I love food. I’ve bonded with roommates over how to best prepare rice (to us, the only answer possible was “by pushing a button and coming back when the rice cooker has done its work”). I’ve deboned a duck then dreamed of eviscerating a lobster. And I’ve been asked while blogging during holidays to post more pictures of the famous landmarks we were visiting and fewer photos of what we were eating. I can’t help it. I’m my parents’ daughter.
My sister and I grew up in a house full of food–American, Canadian, Quebecois, Japanese, Indian, you name it. My parents are passionate about cooking and some of our favorite and most frightening stories (like the time we almost set the house on fire after attempts to flambe turned into four-foot-high flames smoldering under the cabinets) are from times in the kitchen.
I’ve been lucky: I’ve never found cooking to be particularly difficult. Unlike baking, cooking is something that you really can’t get that wrong (which is why I tend to cook far more than I bake, despite housemates with hollow legs and occasionally insatiable sweet tooths). When baking, you need to level your teaspoons and tablespoons, fold the batter in just right, knead the dough not too long but not too short either. When cooking, you can just throw together whatever you have–as long as creativity and sense of adventure are among your ingredients–and at the end of your experimenting, you’ll most likely be able to plate something that is palatable. Sure, you will fail, but that’s part of the fun of it.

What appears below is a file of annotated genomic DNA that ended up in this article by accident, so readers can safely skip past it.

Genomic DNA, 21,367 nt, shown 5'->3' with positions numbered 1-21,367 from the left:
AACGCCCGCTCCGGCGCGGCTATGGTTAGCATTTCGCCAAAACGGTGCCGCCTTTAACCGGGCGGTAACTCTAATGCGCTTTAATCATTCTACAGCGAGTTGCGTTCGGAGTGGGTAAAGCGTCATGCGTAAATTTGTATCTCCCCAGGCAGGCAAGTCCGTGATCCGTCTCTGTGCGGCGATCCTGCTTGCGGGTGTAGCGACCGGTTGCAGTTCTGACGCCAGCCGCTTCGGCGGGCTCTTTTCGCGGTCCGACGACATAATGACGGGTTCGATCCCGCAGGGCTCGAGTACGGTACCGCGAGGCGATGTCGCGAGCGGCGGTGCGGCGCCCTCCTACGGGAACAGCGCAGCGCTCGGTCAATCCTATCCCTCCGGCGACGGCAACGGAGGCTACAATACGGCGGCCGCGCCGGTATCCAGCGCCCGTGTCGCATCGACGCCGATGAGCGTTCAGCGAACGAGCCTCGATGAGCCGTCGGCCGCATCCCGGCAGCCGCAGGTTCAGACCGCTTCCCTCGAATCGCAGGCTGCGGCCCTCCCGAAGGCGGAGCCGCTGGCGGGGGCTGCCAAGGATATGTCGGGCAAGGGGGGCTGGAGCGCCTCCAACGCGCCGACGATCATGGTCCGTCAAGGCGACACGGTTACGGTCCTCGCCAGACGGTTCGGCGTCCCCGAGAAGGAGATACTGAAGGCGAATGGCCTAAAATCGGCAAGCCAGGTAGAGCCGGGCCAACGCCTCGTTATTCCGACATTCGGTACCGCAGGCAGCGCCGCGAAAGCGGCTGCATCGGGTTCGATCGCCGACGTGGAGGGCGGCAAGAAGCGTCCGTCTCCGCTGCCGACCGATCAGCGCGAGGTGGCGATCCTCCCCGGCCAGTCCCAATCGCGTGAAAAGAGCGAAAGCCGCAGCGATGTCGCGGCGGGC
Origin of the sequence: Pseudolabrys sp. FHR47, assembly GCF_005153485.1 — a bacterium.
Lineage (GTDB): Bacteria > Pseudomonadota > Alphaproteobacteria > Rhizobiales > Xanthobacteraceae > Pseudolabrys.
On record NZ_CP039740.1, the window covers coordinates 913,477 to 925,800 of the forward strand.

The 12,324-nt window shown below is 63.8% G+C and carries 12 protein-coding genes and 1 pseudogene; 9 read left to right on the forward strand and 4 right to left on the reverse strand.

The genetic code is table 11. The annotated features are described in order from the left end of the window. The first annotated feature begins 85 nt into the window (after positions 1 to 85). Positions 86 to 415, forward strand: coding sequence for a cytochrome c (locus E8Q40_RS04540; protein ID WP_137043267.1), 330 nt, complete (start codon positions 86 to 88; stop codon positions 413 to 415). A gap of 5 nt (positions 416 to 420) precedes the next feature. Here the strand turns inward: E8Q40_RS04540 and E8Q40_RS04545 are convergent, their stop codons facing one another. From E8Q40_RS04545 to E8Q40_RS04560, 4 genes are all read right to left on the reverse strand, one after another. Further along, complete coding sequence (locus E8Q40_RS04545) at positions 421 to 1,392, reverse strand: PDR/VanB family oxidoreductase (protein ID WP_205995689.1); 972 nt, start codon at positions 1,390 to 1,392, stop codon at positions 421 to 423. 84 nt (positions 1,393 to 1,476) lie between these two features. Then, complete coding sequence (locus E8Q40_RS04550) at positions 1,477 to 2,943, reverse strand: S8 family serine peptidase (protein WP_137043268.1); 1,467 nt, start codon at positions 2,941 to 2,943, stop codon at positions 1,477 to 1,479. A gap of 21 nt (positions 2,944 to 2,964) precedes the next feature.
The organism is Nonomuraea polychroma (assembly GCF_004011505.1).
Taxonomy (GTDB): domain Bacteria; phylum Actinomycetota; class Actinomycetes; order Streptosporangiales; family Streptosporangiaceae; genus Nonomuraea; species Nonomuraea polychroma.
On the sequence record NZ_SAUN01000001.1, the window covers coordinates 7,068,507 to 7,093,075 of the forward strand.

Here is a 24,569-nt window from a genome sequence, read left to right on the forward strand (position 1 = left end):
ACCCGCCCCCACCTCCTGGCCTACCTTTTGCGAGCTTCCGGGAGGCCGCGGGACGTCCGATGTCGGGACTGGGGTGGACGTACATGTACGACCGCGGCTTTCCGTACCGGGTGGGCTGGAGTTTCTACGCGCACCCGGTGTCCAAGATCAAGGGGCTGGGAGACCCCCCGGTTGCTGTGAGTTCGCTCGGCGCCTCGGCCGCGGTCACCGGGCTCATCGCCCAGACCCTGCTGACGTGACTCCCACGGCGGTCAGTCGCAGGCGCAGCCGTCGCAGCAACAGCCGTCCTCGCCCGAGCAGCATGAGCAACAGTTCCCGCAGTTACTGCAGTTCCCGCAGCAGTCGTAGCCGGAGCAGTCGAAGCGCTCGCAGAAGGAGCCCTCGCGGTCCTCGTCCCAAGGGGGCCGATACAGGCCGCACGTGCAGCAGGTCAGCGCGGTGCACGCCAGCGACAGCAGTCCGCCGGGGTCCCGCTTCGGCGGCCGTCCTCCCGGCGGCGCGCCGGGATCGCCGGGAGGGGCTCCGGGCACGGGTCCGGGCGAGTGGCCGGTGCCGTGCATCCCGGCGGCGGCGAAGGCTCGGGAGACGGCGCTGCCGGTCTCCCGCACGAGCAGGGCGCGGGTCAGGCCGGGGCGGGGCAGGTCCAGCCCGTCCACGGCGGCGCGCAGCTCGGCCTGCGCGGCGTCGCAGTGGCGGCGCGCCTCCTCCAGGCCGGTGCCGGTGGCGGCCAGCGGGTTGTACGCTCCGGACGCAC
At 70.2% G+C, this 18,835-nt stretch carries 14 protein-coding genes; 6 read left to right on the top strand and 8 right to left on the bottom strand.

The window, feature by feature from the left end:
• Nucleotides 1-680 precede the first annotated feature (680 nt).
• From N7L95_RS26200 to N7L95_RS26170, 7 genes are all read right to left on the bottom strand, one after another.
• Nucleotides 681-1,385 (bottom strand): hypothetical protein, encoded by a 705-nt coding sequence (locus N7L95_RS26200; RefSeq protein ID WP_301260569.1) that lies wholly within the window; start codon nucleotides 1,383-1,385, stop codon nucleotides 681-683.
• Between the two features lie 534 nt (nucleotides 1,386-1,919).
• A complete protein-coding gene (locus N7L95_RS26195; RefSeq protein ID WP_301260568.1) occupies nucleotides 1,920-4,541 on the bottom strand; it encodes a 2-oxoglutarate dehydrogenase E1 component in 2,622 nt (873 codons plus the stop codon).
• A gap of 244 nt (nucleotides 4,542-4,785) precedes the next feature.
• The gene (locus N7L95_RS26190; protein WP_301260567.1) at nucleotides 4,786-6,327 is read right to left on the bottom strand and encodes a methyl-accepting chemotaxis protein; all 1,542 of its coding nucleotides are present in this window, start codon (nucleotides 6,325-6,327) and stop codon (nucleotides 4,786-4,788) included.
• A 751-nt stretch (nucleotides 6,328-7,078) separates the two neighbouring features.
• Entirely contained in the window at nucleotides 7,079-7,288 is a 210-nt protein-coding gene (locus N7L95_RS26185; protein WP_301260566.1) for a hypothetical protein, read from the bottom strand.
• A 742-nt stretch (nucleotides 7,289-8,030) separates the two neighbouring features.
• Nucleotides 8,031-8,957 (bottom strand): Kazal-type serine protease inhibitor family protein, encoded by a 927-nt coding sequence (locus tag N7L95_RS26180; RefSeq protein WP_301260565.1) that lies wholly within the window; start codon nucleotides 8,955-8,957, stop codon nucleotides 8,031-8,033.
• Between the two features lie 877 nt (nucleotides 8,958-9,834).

This blog is about my adventures in cooking and consuming. Spurred by recently joining the Eatwell Farm CSA and reading about the inspirational (in the kitchen and in life) Julia Child and fueled by a love for food and writing, here is where I’ll chronicle me, eating.